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Gail McConnell on Father’s Day




Untitled / Villanelle

I have often longed to see my mother in the doorway.’- Grace Paley
Because having a father made me want a father. – Sandra Newman

I have often longed to see my mother
tap-dance in a top hat like she did before he died –
having (had) a father made me want a father.

A mather / madder / mether is a measure
that keeps its shape & holds what’s stored inside –
I often see my mother.

Mistype the word it stretches to a fother
(a cartload carries fodder, hitched outside) –
a father made me.

You come to know the one against the other.
You measure till the meanings coincide.
I have often longed to see my father.

My mother’s  mother died before her daughter was a mother.
Alone, she gave me all she could provide –
(not) having a father made me want (to be) a father.

What am I to you? Mother? Father? Neither?
Like cells, names split & double, unified.
I have often longed to mother
mother father fother mather matherfother fothermather



Gail McConnell is a writer and lecturer from Belfast. Her first poetry pamphlet is Fourteen (Green Bottle Press, 2018). Fothermather (IS&T Press, 2019), her second, explores new parenthood and queerness. Gail’s poems have appeared in Poetry Review, PN Review, Virginia Quarterly Review, Blackbox Manifold and elsewhere, and she is the recipient of two Arts Council Northern Ireland awards. Gail lectures in English at the Seamus Heaney Centre at Queen’s University Belfast and publishes criticism of Irish and British poetry.


Note: This poem appears in Fothermather which was joint winner of the 2017 IS&T Commission for new work. It was first published in Poetry Review (autumn issue, 2018).  You can order Fothermather from our shop:

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Claire Booker reviews ‘John Dust’: poems by Louise Warren, ink drawings by John Duffin




Poetry comes from a deeply personal inner landscape. But what happens when external geographies bring their own emotional and social clout to the party?

Enter John Dust – the riveting personification of Louise Warren’s native Somerset. Dust feels dangerous, fascinating, unstable, yet deeply rooted – a magical legerdemain by Warren, who gives us a Green Man for the modern age.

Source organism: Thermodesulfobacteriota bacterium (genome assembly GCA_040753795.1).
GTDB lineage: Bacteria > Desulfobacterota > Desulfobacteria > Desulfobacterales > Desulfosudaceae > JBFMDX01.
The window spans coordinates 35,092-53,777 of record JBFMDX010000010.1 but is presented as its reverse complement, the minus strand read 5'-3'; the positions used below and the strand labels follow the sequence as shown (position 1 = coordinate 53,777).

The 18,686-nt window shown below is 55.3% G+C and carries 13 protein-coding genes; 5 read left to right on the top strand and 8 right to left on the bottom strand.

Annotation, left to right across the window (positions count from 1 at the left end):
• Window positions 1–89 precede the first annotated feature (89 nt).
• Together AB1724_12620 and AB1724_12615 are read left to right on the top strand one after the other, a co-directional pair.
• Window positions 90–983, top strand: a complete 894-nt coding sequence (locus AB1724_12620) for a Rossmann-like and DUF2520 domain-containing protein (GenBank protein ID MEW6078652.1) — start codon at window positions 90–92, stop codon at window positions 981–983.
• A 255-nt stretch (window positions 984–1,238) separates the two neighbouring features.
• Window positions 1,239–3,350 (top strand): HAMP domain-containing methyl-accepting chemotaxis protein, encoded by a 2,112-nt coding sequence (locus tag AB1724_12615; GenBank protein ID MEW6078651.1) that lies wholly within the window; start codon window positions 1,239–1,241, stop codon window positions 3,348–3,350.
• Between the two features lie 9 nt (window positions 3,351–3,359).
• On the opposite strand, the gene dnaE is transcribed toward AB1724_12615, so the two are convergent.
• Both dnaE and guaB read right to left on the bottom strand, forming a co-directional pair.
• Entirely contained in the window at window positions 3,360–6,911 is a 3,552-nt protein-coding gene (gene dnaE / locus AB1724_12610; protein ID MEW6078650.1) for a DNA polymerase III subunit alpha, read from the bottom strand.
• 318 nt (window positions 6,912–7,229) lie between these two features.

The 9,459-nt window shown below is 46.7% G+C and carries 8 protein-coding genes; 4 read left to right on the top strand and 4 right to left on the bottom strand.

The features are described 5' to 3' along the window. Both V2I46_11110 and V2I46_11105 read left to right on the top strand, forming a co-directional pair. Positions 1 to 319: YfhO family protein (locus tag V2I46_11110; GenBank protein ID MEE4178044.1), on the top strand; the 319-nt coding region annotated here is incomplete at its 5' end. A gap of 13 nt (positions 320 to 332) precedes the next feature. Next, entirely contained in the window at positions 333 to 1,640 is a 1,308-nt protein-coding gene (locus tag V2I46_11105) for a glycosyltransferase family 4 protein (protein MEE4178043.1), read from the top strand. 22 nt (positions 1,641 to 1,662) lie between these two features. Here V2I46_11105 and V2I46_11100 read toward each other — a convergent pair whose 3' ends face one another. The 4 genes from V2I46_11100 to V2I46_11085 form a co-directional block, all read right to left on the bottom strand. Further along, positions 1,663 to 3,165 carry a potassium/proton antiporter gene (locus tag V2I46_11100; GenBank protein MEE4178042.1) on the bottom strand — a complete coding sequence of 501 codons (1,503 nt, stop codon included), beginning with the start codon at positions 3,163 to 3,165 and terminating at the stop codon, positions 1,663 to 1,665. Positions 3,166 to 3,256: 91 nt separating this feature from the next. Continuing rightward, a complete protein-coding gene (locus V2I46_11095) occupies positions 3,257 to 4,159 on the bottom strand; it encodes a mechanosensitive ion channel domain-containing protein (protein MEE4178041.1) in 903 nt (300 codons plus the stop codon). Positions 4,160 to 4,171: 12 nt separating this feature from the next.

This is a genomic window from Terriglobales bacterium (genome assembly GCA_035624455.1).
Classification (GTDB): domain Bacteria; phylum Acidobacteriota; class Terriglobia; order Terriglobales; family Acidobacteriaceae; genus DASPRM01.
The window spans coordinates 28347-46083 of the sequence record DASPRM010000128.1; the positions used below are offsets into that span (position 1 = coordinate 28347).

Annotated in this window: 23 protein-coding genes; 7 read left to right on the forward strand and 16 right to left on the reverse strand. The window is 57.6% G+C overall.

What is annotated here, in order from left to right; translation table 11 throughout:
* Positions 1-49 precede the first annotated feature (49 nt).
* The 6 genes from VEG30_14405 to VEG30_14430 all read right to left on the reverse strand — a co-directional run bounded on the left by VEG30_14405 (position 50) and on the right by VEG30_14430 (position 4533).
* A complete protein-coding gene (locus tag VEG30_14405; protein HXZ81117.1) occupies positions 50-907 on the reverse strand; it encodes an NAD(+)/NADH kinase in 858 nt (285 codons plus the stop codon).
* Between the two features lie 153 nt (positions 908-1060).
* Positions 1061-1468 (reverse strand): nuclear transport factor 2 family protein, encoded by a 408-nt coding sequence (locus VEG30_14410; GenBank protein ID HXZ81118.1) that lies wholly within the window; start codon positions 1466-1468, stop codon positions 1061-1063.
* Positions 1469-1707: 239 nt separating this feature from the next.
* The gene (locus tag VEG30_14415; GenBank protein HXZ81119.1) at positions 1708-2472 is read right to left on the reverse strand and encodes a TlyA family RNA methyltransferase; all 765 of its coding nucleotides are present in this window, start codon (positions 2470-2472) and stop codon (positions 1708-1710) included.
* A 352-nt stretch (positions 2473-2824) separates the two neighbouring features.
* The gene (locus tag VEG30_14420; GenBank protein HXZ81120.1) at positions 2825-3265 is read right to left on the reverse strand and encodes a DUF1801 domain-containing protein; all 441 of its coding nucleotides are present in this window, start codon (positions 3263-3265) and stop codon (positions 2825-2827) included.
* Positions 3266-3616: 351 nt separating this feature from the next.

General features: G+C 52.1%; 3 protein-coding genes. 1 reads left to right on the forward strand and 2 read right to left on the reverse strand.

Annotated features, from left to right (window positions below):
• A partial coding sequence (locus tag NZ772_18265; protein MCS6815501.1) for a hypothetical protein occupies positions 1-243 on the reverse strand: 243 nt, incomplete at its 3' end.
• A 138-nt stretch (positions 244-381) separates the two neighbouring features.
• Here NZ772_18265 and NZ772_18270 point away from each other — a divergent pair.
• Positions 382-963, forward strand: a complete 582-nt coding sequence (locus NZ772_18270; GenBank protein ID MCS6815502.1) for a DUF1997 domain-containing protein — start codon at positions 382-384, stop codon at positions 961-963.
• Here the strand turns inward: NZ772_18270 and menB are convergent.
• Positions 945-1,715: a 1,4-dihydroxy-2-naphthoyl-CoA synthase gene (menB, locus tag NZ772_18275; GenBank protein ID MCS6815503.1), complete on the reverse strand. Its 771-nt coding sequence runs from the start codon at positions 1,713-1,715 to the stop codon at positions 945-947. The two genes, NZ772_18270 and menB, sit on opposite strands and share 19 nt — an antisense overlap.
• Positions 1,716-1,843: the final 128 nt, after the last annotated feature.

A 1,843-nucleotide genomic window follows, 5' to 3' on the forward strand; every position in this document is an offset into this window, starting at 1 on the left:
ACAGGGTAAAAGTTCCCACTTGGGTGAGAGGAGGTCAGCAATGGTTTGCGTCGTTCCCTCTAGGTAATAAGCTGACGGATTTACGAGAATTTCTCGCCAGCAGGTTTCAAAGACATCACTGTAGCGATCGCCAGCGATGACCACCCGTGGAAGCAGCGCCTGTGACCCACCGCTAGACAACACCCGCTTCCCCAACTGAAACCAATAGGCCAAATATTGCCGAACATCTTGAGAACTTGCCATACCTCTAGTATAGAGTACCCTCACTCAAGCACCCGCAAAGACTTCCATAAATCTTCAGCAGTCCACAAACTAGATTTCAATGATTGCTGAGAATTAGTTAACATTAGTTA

Prepare to be charmed, hoodwinked, even seduced by Dust, who is:
“. . . narrow as a pipe, face like a clay bowl

choked-up, stony-broke
chest blown open like a sunset . . .
coat stuffed with apples
coat stuffed with horsehair, tied round with sail rope
coat bursting open, burst out the linings
sodden green ditches, pricked through with heron,
pierced through with willow, bloody and wasted . . .”

His landscapes entwine us in their smells and sounds, their atmospheres and memories, like lovers:

“ . . . Deep inside the bathroom I undress myself for you,
John Dust.
Down to the sedge and water, down to the beak of me,
Sharp in the reed bed, down to the hidden.
I strip the light from my skin until I am overcast,
Become cloud cover . . .”

Warren’s imagery is lively and surprising, her rhythms inventive, with a sure use of repetition. Sometimes the pamphlet reads like a song; sometimes like a botanist’s memoir. Often, it’s playful – even tongue-in-cheek. Always relishing the vibrancy of words.
“. . . the sky rusting over, smashed with egg yolks,
water as mirror, water as leather, water as smoke, as trick,
a light under the door.”

John Dust poems rub shoulders with others that reflect the surreal, the uncanny edge to life – and death. ‘Woman with small dog’ tells of a 1,700 year old burial find in the Museum of Somerset. In others, Warren turns herself into a bird or a fox; discovers synaesthesia in a wood; finds meaning in the death of a fly:

“How beautiful and delicate he is in death
laid out on the white afterlife
like a god, a fly on the sill
in a tapestry of cup rings.”